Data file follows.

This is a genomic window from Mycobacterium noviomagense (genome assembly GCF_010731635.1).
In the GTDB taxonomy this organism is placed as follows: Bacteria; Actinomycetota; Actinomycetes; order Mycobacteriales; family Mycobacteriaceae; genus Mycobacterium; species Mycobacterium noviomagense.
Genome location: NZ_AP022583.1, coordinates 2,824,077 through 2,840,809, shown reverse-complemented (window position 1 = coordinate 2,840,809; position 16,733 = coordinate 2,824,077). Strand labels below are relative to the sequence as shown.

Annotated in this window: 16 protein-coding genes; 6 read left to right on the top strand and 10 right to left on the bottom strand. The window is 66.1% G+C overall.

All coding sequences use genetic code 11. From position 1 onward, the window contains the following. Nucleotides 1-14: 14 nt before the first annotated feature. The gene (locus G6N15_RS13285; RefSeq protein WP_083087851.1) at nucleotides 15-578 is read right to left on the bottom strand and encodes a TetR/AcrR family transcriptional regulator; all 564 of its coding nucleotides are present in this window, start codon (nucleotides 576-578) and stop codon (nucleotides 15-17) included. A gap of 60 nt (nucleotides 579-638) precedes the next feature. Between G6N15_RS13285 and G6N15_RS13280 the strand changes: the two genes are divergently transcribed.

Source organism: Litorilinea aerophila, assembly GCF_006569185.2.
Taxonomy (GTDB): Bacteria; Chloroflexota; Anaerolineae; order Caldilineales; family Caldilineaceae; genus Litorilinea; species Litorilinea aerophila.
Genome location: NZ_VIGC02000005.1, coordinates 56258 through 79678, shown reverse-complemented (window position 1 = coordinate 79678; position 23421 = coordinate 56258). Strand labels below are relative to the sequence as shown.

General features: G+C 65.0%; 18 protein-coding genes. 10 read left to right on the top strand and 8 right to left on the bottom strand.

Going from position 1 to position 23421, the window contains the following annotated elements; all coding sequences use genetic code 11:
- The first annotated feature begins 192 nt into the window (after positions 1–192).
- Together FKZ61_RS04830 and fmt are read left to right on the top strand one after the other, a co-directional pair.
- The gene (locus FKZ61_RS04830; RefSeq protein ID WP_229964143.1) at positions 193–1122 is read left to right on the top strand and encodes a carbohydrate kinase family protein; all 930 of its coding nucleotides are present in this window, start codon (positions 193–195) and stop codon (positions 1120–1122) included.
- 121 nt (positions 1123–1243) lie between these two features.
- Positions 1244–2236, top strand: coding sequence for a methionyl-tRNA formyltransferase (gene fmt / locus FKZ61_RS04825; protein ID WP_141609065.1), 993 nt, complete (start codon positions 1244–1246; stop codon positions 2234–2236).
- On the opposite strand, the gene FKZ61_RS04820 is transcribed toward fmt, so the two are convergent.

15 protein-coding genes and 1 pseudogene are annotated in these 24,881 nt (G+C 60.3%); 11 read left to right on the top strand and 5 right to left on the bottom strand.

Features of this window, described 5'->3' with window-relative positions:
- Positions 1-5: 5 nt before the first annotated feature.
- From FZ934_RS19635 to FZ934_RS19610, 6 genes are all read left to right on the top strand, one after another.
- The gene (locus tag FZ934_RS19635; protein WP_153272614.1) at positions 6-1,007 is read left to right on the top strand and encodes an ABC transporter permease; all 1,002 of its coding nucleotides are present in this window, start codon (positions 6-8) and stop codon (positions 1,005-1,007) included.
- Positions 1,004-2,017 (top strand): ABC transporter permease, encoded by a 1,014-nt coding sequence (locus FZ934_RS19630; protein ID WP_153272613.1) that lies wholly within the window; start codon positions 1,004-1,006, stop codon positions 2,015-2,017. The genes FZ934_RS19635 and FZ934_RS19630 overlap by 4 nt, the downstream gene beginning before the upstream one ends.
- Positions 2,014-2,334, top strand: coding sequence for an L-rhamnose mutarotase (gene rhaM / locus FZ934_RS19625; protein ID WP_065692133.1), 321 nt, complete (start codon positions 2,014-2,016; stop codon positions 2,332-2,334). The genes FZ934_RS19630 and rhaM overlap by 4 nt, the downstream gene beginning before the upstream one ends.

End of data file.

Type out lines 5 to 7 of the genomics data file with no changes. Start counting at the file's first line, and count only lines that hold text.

All coding sequences use genetic code 11. From position 1 onward, the window contains the following. Nucleotides 1-14: 14 nt before the first annotated feature. The gene (locus G6N15_RS13285; RefSeq protein WP_083087851.1) at nucleotides 15-578 is read right to left on the bottom strand and encodes a TetR/AcrR family transcriptional regulator; all 564 of its coding nucleotides are present in this window, start codon (nucleotides 576-578) and stop codon (nucleotides 15-17) included. A gap of 60 nt (nucleotides 579-638) precedes the next feature. Between G6N15_RS13285 and G6N15_RS13280 the strand changes: the two genes are divergently transcribed.

Source organism: Litorilinea aerophila, assembly GCF_006569185.2.
Taxonomy (GTDB): Bacteria; Chloroflexota; Anaerolineae; order Caldilineales; family Caldilineaceae; genus Litorilinea; species Litorilinea aerophila.